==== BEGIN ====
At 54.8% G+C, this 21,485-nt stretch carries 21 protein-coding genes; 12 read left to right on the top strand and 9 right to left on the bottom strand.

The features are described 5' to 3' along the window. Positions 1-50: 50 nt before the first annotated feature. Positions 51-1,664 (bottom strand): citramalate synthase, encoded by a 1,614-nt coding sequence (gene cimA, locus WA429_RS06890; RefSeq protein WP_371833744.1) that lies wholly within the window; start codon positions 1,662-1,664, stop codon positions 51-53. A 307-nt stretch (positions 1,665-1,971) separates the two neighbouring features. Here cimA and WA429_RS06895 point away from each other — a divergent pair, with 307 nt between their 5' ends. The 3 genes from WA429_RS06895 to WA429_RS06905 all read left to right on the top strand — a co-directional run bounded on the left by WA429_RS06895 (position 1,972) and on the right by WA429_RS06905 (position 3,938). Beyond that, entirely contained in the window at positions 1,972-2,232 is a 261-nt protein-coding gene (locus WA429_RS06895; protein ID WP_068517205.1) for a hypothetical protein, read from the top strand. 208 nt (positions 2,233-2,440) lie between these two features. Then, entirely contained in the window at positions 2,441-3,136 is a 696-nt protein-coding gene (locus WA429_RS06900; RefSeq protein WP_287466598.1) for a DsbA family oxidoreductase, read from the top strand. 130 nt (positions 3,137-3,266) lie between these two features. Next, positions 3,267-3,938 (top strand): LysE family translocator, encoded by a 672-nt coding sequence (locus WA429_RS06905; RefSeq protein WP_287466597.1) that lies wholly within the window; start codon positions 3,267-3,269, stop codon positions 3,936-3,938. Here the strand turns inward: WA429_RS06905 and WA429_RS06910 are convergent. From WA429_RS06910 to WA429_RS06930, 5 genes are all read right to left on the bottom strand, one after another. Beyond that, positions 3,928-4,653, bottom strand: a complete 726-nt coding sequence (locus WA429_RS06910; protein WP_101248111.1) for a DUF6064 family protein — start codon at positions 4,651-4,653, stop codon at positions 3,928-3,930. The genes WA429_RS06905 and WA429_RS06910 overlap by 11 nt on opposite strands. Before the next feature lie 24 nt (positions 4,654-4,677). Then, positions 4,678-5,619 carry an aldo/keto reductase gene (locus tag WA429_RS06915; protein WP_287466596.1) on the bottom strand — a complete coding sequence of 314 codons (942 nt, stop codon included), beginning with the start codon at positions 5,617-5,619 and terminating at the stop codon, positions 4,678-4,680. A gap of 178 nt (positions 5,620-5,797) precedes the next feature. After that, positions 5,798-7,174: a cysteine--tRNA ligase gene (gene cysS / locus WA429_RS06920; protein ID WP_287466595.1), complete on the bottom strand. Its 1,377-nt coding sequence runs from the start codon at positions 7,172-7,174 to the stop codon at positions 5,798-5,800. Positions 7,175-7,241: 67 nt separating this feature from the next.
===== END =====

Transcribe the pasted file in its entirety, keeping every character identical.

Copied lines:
At 54.8% G+C, this 21,485-nt stretch carries 21 protein-coding genes; 12 read left to right on the top strand and 9 right to left on the bottom strand.

The features are described 5' to 3' along the window. Positions 1-50: 50 nt before the first annotated feature. Positions 51-1,664 (bottom strand): citramalate synthase, encoded by a 1,614-nt coding sequence (gene cimA, locus WA429_RS06890; RefSeq protein WP_371833744.1) that lies wholly within the window; start codon positions 1,662-1,664, stop codon positions 51-53. A 307-nt stretch (positions 1,665-1,971) separates the two neighbouring features. Here cimA and WA429_RS06895 point away from each other — a divergent pair, with 307 nt between their 5' ends. The 3 genes from WA429_RS06895 to WA429_RS06905 all read left to right on the top strand — a co-directional run bounded on the left by WA429_RS06895 (position 1,972) and on the right by WA429_RS06905 (position 3,938). Beyond that, entirely contained in the window at positions 1,972-2,232 is a 261-nt protein-coding gene (locus WA429_RS06895; protein ID WP_068517205.1) for a hypothetical protein, read from the top strand. 208 nt (positions 2,233-2,440) lie between these two features. Then, entirely contained in the window at positions 2,441-3,136 is a 696-nt protein-coding gene (locus WA429_RS06900; RefSeq protein WP_287466598.1) for a DsbA family oxidoreductase, read from the top strand. 130 nt (positions 3,137-3,266) lie between these two features. Next, positions 3,267-3,938 (top strand): LysE family translocator, encoded by a 672-nt coding sequence (locus WA429_RS06905; RefSeq protein WP_287466597.1) that lies wholly within the window; start codon positions 3,267-3,269, stop codon positions 3,936-3,938. Here the strand turns inward: WA429_RS06905 and WA429_RS06910 are convergent. From WA429_RS06910 to WA429_RS06930, 5 genes are all read right to left on the bottom strand, one after another. Beyond that, positions 3,928-4,653, bottom strand: a complete 726-nt coding sequence (locus WA429_RS06910; protein WP_101248111.1) for a DUF6064 family protein — start codon at positions 4,651-4,653, stop codon at positions 3,928-3,930. The genes WA429_RS06905 and WA429_RS06910 overlap by 11 nt on opposite strands. Before the next feature lie 24 nt (positions 4,654-4,677). Then, positions 4,678-5,619 carry an aldo/keto reductase gene (locus tag WA429_RS06915; protein WP_287466596.1) on the bottom strand — a complete coding sequence of 314 codons (942 nt, stop codon included), beginning with the start codon at positions 5,617-5,619 and terminating at the stop codon, positions 4,678-4,680. A gap of 178 nt (positions 5,620-5,797) precedes the next feature. After that, positions 5,798-7,174: a cysteine--tRNA ligase gene (gene cysS / locus WA429_RS06920; protein ID WP_287466595.1), complete on the bottom strand. Its 1,377-nt coding sequence runs from the start codon at positions 7,172-7,174 to the stop codon at positions 5,798-5,800. Positions 7,175-7,241: 67 nt separating this feature from the next.